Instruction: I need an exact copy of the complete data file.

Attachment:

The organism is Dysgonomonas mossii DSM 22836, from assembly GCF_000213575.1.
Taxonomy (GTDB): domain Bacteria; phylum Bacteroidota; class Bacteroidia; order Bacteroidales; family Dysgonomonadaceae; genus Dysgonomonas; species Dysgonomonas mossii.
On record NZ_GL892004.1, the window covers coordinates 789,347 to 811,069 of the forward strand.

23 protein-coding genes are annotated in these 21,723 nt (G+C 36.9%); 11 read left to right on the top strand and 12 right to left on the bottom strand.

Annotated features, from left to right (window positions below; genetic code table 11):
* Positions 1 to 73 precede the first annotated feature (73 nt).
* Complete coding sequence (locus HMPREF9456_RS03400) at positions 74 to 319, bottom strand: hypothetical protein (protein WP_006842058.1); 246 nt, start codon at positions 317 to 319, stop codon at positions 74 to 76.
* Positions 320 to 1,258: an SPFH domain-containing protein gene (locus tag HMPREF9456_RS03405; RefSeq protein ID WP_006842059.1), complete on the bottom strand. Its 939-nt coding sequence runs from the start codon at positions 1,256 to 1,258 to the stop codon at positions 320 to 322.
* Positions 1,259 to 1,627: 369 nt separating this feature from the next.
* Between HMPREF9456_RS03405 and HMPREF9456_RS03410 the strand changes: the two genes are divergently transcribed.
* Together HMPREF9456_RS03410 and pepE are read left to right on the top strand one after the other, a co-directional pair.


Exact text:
The organism is Dysgonomonas mossii DSM 22836, from assembly GCF_000213575.1.
Taxonomy (GTDB): domain Bacteria; phylum Bacteroidota; class Bacteroidia; order Bacteroidales; family Dysgonomonadaceae; genus Dysgonomonas; species Dysgonomonas mossii.
On record NZ_GL892004.1, the window covers coordinates 789,347 to 811,069 of the forward strand.

23 protein-coding genes are annotated in these 21,723 nt (G+C 36.9%); 11 read left to right on the top strand and 12 right to left on the bottom strand.

Annotated features, from left to right (window positions below; genetic code table 11):
* Positions 1 to 73 precede the first annotated feature (73 nt).
* Complete coding sequence (locus HMPREF9456_RS03400) at positions 74 to 319, bottom strand: hypothetical protein (protein WP_006842058.1); 246 nt, start codon at positions 317 to 319, stop codon at positions 74 to 76.
* Positions 320 to 1,258: an SPFH domain-containing protein gene (locus tag HMPREF9456_RS03405; RefSeq protein ID WP_006842059.1), complete on the bottom strand. Its 939-nt coding sequence runs from the start codon at positions 1,256 to 1,258 to the stop codon at positions 320 to 322.
* Positions 1,259 to 1,627: 369 nt separating this feature from the next.
* Between HMPREF9456_RS03405 and HMPREF9456_RS03410 the strand changes: the two genes are divergently transcribed.
* Together HMPREF9456_RS03410 and pepE are read left to right on the top strand one after the other, a co-directional pair.